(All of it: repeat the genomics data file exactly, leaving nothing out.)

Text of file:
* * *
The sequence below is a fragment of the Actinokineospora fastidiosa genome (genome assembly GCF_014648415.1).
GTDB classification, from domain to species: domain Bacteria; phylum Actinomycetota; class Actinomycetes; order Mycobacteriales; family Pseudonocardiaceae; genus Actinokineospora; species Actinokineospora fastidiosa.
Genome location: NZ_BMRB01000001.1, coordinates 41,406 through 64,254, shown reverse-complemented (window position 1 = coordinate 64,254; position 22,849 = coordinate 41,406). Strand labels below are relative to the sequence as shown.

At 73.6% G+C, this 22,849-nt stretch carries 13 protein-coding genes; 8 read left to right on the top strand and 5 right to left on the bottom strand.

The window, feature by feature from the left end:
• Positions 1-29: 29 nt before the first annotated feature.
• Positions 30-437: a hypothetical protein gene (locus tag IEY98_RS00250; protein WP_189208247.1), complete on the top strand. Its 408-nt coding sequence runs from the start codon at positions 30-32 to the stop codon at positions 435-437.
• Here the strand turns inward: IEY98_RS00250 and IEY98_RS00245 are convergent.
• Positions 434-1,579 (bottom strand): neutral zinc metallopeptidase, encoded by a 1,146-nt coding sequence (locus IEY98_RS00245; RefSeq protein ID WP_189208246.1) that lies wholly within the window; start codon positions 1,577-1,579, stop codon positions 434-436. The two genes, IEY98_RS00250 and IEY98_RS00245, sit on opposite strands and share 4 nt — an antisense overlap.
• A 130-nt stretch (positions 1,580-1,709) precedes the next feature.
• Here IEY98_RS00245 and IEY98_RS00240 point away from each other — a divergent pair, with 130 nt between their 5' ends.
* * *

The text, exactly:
The sequence below is a fragment of the Actinokineospora fastidiosa genome (genome assembly GCF_014648415.1).
GTDB classification, from domain to species: domain Bacteria; phylum Actinomycetota; class Actinomycetes; order Mycobacteriales; family Pseudonocardiaceae; genus Actinokineospora; species Actinokineospora fastidiosa.
Genome location: NZ_BMRB01000001.1, coordinates 41,406 through 64,254, shown reverse-complemented (window position 1 = coordinate 64,254; position 22,849 = coordinate 41,406). Strand labels below are relative to the sequence as shown.

At 73.6% G+C, this 22,849-nt stretch carries 13 protein-coding genes; 8 read left to right on the top strand and 5 right to left on the bottom strand.

The window, feature by feature from the left end:
• Positions 1-29: 29 nt before the first annotated feature.
• Positions 30-437: a hypothetical protein gene (locus tag IEY98_RS00250; protein WP_189208247.1), complete on the top strand. Its 408-nt coding sequence runs from the start codon at positions 30-32 to the stop codon at positions 435-437.
• Here the strand turns inward: IEY98_RS00250 and IEY98_RS00245 are convergent.
• Positions 434-1,579 (bottom strand): neutral zinc metallopeptidase, encoded by a 1,146-nt coding sequence (locus IEY98_RS00245; RefSeq protein ID WP_189208246.1) that lies wholly within the window; start codon positions 1,577-1,579, stop codon positions 434-436. The two genes, IEY98_RS00250 and IEY98_RS00245, sit on opposite strands and share 4 nt — an antisense overlap.
• A 130-nt stretch (positions 1,580-1,709) precedes the next feature.
• Here IEY98_RS00245 and IEY98_RS00240 point away from each other — a divergent pair, with 130 nt between their 5' ends.